When I look at my network of friends, family, close colleagues, etc., one disturbing observation strikes me: Only a handful of these individuals appear to me to be in a better place emotionally and psychologically than they were pre-pandemic.
Most people I know (about 70%) seem to be experiencing worse levels of mental well-being since Covid restrictions started, while some (maybe 25%) appear about the same. I’d say 5% are doing better.
Collectively, that’s a whole lot of flourishing that isn’t happening!
I can’t think of another time in my life when I would have made the same observation.
In pre-pandemic times, I’d say people overall experienced a mixed state of thriving, with about a third doing better than they were two years prior, a third doing worse, and a third remaining the same.
Career advancements or stalls, relationship changes, substance use, exciting travels or repetitive days, new or thwarted opportunities, and so forth all impacted those levels of well-being. Before March 2020, I’d hear from one person who moved to a new place and loved it, while another found his own move disappointing and disheartening. One friend would get engaged and be elated, while another experienced a devastating breakup that took time to recover from.
The difference was that people didn’t feel so stuck when they hit a down. They had options. They could do things. They could try new jobs, new relationships, new workouts, new social meetup groups, new therapists, new classes, etc. It’s not that it was easy; it’s just that life was more fluid.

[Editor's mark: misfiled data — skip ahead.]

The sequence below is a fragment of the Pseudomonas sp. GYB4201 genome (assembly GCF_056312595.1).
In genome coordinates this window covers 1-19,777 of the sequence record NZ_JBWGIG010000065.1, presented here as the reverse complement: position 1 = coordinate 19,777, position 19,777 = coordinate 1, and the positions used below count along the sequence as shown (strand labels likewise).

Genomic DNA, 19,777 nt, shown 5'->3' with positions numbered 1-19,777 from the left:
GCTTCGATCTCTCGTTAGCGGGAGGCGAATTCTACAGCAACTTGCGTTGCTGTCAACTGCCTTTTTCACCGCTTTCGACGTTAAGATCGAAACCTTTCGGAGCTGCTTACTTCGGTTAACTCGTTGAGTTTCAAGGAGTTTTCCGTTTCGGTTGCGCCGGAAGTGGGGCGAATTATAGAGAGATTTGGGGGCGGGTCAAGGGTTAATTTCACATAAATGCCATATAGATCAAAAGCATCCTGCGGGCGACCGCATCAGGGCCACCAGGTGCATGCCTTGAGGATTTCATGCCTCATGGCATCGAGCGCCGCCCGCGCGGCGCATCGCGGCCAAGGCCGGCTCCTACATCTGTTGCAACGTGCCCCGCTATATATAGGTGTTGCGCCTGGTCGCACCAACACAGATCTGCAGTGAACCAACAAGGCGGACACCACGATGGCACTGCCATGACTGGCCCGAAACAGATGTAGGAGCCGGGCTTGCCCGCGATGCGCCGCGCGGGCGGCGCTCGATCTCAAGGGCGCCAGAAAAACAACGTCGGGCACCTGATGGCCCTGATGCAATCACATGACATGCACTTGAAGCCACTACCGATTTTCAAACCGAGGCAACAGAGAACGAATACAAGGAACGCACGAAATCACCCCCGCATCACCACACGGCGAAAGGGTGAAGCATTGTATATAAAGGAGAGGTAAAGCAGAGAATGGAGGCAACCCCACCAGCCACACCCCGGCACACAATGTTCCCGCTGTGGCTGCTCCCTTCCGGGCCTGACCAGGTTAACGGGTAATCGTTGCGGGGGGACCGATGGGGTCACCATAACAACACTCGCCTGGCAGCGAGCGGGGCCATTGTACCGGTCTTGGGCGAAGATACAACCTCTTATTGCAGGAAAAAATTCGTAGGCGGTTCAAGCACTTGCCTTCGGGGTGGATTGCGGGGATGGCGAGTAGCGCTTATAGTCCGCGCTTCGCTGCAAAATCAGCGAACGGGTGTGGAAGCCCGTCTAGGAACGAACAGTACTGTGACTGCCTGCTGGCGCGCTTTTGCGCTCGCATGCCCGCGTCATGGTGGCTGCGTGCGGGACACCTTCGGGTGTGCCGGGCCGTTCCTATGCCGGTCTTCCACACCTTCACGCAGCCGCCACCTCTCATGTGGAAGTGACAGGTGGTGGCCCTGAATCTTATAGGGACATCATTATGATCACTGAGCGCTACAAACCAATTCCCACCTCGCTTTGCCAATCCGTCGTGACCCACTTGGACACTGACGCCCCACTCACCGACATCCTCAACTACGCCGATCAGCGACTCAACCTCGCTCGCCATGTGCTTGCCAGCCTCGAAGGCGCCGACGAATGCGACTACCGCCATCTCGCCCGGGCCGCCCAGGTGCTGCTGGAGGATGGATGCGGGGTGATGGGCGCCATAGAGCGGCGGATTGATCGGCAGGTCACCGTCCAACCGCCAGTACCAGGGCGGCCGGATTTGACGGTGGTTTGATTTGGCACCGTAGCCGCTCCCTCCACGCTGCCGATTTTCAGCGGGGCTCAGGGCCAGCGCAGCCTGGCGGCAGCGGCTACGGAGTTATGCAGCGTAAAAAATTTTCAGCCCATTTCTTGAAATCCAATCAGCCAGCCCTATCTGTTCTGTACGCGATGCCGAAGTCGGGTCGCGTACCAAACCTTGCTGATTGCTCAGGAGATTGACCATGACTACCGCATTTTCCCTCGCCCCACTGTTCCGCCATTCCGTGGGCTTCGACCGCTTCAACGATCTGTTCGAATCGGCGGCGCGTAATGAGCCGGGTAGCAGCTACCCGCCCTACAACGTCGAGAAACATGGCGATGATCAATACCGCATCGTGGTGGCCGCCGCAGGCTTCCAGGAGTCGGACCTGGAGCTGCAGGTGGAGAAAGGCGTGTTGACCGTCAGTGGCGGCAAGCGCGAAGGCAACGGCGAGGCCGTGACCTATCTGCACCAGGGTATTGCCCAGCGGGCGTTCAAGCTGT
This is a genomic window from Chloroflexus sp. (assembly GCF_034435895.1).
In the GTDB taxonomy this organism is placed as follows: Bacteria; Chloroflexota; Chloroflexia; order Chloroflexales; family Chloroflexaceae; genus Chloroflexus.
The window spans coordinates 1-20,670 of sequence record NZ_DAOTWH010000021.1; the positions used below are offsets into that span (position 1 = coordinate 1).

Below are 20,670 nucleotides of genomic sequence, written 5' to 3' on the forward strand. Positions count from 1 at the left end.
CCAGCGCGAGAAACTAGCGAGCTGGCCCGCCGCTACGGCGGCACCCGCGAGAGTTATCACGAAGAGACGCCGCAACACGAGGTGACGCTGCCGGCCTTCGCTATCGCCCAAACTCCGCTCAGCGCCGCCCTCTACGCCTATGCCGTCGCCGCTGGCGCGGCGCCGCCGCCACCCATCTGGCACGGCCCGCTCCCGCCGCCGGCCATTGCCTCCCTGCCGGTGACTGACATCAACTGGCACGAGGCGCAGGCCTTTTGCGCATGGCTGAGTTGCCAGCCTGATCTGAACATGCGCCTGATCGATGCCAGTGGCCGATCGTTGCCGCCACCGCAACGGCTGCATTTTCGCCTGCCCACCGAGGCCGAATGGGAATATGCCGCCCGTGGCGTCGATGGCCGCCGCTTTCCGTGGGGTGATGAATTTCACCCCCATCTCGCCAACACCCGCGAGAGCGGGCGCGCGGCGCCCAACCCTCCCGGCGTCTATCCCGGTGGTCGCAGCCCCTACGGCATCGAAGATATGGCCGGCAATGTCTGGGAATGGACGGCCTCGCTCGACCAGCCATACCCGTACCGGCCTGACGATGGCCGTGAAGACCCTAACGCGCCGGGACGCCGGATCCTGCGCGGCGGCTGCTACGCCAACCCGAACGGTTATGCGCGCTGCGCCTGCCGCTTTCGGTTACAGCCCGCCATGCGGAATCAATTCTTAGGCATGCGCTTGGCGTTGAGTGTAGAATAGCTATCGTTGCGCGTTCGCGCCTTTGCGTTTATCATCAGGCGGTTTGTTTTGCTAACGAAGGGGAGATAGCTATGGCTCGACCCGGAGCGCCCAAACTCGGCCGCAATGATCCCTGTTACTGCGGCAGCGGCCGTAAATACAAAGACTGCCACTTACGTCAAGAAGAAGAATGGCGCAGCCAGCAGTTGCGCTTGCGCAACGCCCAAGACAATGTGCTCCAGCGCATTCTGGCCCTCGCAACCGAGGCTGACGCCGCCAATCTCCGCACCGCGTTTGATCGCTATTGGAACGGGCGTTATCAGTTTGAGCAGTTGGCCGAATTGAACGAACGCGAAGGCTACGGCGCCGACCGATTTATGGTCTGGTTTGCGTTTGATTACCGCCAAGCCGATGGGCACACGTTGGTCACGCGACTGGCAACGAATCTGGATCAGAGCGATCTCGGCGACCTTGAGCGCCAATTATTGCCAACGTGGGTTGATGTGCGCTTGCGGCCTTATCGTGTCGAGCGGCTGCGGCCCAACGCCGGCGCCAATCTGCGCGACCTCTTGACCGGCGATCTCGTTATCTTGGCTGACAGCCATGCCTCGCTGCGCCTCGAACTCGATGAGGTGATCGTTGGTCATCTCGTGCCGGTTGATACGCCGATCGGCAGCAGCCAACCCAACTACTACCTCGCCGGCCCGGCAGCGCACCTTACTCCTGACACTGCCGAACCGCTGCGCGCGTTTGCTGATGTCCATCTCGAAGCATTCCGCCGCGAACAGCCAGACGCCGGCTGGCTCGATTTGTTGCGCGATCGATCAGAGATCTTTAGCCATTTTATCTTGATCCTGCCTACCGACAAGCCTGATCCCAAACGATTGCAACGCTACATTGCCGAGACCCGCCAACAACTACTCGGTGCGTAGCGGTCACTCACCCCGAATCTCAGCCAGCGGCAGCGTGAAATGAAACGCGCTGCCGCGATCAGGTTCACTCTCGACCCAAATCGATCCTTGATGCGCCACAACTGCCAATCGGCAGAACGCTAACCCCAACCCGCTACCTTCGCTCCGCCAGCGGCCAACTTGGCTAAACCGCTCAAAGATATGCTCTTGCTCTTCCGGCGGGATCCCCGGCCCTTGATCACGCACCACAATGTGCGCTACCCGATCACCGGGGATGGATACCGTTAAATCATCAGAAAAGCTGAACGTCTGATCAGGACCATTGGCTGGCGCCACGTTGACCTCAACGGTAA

No one back then would have said that a healthier world order would come from ongoing isolation at home, working in pajamas, doomscrolling on social media, having kids attend school through computer screens, closing gyms, preventing people from accessing parks and beaches, and keeping people from exchanging parting words with dying loved ones.
While some of the worst of these restrictions are over, the social isolation and malaise continue.
To recover as a society and as individuals, we have to acknowledge our present circumstances, which can mean acknowledging pain, loneliness, and lost opportunity. We cannot get our last two+ years back, but we can start to heal.
“Our families and culture believed that the vulnerability that it takes to acknowledge pain was weakness, so we were taught anger, rage, and denial instead. But what we know now is that when we deny our emotion, it owns us. When we own our emotion, we can rebuild and find our way through the pain.”Brené Brown in Braving the Wilderness: The Quest for True Belonging and the Courage to Stand Alone
I will be writing a series of posts on this topic and would be honored to incorporate your own experiences in them as part of my research.
To start, it would be helpful and informative to see your numbers:
What percentage of the people in your social network (family, friends, coworkers, etc.) appear to you to have levels of mental well-being that are better, worse, or the same compared to pre-pandemic levels?
As an example, my estimate was 5% better, 70% worse, and 25% the same.
Take the survey anonymously below.